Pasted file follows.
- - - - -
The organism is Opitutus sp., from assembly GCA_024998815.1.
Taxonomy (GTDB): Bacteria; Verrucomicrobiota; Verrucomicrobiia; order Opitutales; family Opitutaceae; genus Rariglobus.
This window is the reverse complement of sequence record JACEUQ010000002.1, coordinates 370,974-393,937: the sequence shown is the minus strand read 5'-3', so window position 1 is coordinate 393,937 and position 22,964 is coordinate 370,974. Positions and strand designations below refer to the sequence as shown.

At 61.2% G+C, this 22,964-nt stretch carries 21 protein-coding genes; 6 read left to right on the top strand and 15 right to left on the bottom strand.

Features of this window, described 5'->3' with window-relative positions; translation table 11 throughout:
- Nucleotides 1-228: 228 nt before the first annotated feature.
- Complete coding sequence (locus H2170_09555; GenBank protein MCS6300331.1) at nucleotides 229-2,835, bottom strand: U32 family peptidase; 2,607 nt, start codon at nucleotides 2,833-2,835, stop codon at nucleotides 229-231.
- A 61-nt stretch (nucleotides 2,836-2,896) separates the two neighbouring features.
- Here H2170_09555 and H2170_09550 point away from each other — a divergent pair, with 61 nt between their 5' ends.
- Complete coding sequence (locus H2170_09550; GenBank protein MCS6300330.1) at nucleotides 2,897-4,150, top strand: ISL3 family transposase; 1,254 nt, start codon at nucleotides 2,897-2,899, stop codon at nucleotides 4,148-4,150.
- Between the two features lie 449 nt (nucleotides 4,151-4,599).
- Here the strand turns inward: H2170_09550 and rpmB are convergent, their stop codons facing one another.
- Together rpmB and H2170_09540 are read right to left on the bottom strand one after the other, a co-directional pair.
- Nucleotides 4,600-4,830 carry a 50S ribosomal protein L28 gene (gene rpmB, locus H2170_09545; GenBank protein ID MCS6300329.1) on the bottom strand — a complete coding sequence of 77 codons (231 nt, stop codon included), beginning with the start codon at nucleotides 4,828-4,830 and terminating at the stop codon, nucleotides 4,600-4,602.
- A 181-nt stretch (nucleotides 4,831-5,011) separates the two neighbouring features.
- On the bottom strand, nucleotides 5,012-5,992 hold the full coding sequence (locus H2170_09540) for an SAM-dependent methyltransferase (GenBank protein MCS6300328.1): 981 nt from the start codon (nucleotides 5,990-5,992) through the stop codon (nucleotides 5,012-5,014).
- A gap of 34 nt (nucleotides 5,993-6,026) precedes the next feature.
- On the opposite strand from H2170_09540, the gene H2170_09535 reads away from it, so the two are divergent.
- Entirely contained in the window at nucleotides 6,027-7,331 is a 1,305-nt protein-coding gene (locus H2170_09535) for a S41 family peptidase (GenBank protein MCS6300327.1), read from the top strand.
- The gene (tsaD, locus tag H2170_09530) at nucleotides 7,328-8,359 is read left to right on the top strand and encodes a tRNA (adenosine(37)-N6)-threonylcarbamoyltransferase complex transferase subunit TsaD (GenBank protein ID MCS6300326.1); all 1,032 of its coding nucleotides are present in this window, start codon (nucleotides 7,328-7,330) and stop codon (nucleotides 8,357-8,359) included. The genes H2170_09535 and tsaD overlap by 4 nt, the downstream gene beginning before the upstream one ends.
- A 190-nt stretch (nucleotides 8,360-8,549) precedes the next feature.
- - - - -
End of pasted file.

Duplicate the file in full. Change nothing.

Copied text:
The organism is Opitutus sp., from assembly GCA_024998815.1.
Taxonomy (GTDB): Bacteria; Verrucomicrobiota; Verrucomicrobiia; order Opitutales; family Opitutaceae; genus Rariglobus.
This window is the reverse complement of sequence record JACEUQ010000002.1, coordinates 370,974-393,937: the sequence shown is the minus strand read 5'-3', so window position 1 is coordinate 393,937 and position 22,964 is coordinate 370,974. Positions and strand designations below refer to the sequence as shown.

At 61.2% G+C, this 22,964-nt stretch carries 21 protein-coding genes; 6 read left to right on the top strand and 15 right to left on the bottom strand.

Features of this window, described 5'->3' with window-relative positions; translation table 11 throughout:
- Nucleotides 1-228: 228 nt before the first annotated feature.
- Complete coding sequence (locus H2170_09555; GenBank protein MCS6300331.1) at nucleotides 229-2,835, bottom strand: U32 family peptidase; 2,607 nt, start codon at nucleotides 2,833-2,835, stop codon at nucleotides 229-231.
- A 61-nt stretch (nucleotides 2,836-2,896) separates the two neighbouring features.
- Here H2170_09555 and H2170_09550 point away from each other — a divergent pair, with 61 nt between their 5' ends.
- Complete coding sequence (locus H2170_09550; GenBank protein MCS6300330.1) at nucleotides 2,897-4,150, top strand: ISL3 family transposase; 1,254 nt, start codon at nucleotides 2,897-2,899, stop codon at nucleotides 4,148-4,150.
- Between the two features lie 449 nt (nucleotides 4,151-4,599).
- Here the strand turns inward: H2170_09550 and rpmB are convergent, their stop codons facing one another.
- Together rpmB and H2170_09540 are read right to left on the bottom strand one after the other, a co-directional pair.
- Nucleotides 4,600-4,830 carry a 50S ribosomal protein L28 gene (gene rpmB, locus H2170_09545; GenBank protein ID MCS6300329.1) on the bottom strand — a complete coding sequence of 77 codons (231 nt, stop codon included), beginning with the start codon at nucleotides 4,828-4,830 and terminating at the stop codon, nucleotides 4,600-4,602.
- A 181-nt stretch (nucleotides 4,831-5,011) separates the two neighbouring features.
- On the bottom strand, nucleotides 5,012-5,992 hold the full coding sequence (locus H2170_09540) for an SAM-dependent methyltransferase (GenBank protein MCS6300328.1): 981 nt from the start codon (nucleotides 5,990-5,992) through the stop codon (nucleotides 5,012-5,014).
- A gap of 34 nt (nucleotides 5,993-6,026) precedes the next feature.
- On the opposite strand from H2170_09540, the gene H2170_09535 reads away from it, so the two are divergent.
- Entirely contained in the window at nucleotides 6,027-7,331 is a 1,305-nt protein-coding gene (locus H2170_09535) for a S41 family peptidase (GenBank protein MCS6300327.1), read from the top strand.
- The gene (tsaD, locus tag H2170_09530) at nucleotides 7,328-8,359 is read left to right on the top strand and encodes a tRNA (adenosine(37)-N6)-threonylcarbamoyltransferase complex transferase subunit TsaD (GenBank protein ID MCS6300326.1); all 1,032 of its coding nucleotides are present in this window, start codon (nucleotides 7,328-7,330) and stop codon (nucleotides 8,357-8,359) included. The genes H2170_09535 and tsaD overlap by 4 nt, the downstream gene beginning before the upstream one ends.
- A 190-nt stretch (nucleotides 8,360-8,549) precedes the next feature.